Dr Alan Maryon-Davis highlights the key recommendations for primary care and commissioners from NICE Guideline 32 on independence and mental wellbeing in older people

maryon davis alan

Read this article to learn more about:

  • how to identify older people who are most at risk of having poor mental wellbeing
  • the importance of encouraging, advising, and supporting older people in becoming engaged with their communities.

Key points

GP commissioning messages

According to the latest figures, older people in England are living longer than ever.1 The population of the UK as a whole has aged markedly in recent decades. Over the past 40 years, the proportion of people aged 65 years and over has increased by nearly one half and now makes up around 18% of the total population, while the proportion of those aged 75-plus has nearly doubled to 8%.2

Apart from dementia (the topic of NICE Clinical Guideline 42)3 the main mental wellbeing issues for older people are worry and low spirits, which may manifest as anxiety state and depression. A 2013 survey of wellbeing in the UK found that the proportion of older people with anxiety or depression declined in late middle age, but rose again in their 70s and 80s, reaching about 20%.4

According to the Royal College of Psychiatrists, depression can affect 1 in 5 older people in the general community and 2 in 5 living in care homes.5 These problems, in turn, may lead to a disinclination to engage in social activities and a tendency to become isolated and lonely.6 -8 They may also lead to excessive smoking or drinking, with obvious further consequences. A recent meta-analysis of 70 studies found that social isolation, loneliness, and living alone increased the risk of premature death by about 30%.9 A major UK-wide review in 2006 found five key determinants of mental health and wellbeing in later life (see Figure 1, below):10,11

  • discrimination
  • participation in meaningful activities
  • relationships
  • physical health
  • poverty.
Figure 1: Factors influencing older people's mental health11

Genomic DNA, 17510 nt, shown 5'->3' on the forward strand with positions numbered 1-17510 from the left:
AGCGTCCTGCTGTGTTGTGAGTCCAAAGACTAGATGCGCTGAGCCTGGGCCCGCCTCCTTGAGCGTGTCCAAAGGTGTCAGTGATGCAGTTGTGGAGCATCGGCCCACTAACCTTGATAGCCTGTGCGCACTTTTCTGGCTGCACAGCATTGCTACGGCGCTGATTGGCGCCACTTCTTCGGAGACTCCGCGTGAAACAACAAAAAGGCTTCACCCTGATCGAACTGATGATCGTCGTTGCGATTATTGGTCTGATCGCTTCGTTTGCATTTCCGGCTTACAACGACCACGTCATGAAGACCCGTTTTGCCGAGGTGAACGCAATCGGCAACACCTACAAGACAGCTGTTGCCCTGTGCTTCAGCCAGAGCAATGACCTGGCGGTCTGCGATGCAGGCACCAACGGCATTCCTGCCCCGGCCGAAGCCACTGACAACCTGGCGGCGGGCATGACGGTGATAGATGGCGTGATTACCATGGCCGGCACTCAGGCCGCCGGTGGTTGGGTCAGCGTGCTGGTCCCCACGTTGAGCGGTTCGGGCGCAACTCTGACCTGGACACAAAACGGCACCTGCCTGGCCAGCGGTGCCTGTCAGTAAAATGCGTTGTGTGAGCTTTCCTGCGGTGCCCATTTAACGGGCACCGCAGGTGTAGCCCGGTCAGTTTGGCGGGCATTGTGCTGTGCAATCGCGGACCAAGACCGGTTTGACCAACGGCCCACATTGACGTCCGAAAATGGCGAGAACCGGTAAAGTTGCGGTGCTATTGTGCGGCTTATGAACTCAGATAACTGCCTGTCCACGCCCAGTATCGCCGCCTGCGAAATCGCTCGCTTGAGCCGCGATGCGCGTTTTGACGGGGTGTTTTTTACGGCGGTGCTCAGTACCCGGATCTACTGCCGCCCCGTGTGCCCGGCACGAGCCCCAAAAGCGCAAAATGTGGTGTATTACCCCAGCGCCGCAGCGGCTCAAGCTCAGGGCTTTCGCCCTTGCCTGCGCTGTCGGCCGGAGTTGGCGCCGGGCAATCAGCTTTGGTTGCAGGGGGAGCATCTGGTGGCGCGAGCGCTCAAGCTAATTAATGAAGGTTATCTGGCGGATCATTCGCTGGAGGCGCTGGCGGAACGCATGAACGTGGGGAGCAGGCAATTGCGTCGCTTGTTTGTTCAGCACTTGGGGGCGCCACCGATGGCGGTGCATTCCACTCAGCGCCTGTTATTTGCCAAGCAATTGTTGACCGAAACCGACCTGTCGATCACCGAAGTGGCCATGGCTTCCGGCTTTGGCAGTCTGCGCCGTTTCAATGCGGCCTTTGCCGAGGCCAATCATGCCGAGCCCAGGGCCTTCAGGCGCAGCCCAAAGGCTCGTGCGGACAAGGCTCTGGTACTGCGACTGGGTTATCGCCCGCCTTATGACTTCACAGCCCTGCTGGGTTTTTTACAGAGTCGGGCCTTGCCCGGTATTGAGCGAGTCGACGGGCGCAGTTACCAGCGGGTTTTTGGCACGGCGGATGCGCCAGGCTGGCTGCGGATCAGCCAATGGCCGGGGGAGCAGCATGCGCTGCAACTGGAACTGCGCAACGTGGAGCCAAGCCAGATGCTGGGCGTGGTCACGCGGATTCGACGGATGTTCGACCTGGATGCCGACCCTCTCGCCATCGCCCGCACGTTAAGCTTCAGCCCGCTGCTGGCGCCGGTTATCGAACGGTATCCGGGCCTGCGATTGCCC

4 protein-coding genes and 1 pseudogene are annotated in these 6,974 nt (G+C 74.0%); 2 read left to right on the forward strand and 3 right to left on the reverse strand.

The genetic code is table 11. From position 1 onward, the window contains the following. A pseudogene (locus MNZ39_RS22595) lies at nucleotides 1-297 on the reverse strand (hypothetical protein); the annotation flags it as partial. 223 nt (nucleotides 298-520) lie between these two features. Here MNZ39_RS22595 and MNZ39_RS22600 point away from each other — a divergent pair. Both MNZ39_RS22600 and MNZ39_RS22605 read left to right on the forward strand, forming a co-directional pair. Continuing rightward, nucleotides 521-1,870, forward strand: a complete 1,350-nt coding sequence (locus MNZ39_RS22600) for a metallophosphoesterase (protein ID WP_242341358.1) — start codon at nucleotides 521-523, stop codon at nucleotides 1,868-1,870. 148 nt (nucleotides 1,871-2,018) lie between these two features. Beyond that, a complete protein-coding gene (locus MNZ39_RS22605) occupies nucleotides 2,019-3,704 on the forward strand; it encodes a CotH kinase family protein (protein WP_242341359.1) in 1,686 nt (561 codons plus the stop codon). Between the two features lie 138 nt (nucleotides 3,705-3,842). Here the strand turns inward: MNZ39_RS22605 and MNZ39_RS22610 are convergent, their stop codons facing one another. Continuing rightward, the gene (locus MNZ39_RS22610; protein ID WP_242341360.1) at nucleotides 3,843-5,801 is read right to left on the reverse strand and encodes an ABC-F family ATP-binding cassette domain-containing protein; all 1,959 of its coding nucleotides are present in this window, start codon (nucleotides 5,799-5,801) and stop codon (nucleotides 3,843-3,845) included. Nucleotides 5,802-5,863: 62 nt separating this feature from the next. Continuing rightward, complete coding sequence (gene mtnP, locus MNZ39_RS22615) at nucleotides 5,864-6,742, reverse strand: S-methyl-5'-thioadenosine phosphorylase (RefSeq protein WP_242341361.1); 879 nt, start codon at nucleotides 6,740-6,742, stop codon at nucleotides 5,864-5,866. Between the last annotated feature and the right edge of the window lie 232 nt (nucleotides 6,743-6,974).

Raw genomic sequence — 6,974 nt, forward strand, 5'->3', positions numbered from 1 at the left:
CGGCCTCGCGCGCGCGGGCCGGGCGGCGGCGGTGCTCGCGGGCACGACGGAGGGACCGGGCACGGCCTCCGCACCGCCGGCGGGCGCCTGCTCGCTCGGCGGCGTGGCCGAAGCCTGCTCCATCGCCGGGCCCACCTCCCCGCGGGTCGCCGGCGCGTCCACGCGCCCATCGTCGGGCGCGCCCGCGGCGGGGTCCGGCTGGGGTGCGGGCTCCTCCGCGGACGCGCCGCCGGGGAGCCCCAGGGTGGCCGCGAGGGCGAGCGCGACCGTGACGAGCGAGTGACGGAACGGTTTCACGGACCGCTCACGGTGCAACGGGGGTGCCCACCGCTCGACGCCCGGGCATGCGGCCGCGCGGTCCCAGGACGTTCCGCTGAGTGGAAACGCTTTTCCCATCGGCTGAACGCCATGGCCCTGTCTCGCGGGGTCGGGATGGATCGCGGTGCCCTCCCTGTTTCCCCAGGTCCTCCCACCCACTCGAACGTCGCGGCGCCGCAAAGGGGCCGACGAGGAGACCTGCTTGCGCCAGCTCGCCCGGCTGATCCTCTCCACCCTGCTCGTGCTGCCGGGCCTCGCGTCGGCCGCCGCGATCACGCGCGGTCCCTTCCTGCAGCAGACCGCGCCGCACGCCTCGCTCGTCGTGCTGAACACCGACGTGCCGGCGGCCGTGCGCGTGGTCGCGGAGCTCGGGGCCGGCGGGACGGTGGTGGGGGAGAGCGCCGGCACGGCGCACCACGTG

Factors influencing older peoples mental health

Mental Health Foundation. Fundamental facts about mental health 2015. London: MHF, 2015. Available at:
Reproduced with permission

Low levels of social engagement are a recognised marker for subsequent ill-health.12

The challenge for primary care staff and others who come into contact with older people is to help them build resilience to these potential threats to their mental health, wellbeing, and independence.

Impacts on primary care

Every GP knows that patients with mental health problems make up a large part of their workload, and that many of those presenting with physical symptoms have a large element of psychological overlay. Mental ill-health and physical ill-health often go together, each compounding the other, especially in older people.13 Furthermore, a lack of independence adds significantly to demand for NHS and social care resources, including primary care. If matters reach crisis level, hospitalisation may be required, adding hugely to costs. Clearly, interventions or support that can help to prevent or delay the slide into mental ill-health and the need for healthcare or social care are to be welcomed.

Why guidance is needed

Evidence suggests that there is a widespread lack of awareness of the risks facing this often silent and invisible group of older people, and that much can be done to help them. This can be through helping individuals to build self-confidence, a feeling of self-worth, and a sense of wellbeing by motivating them to participate in social activities and become more involved in their communities. Further evidence suggests that this may help to prevent or postpone a decline into mental and physical ill-health and loss of independence.6

NICE Guideline 32 and primary care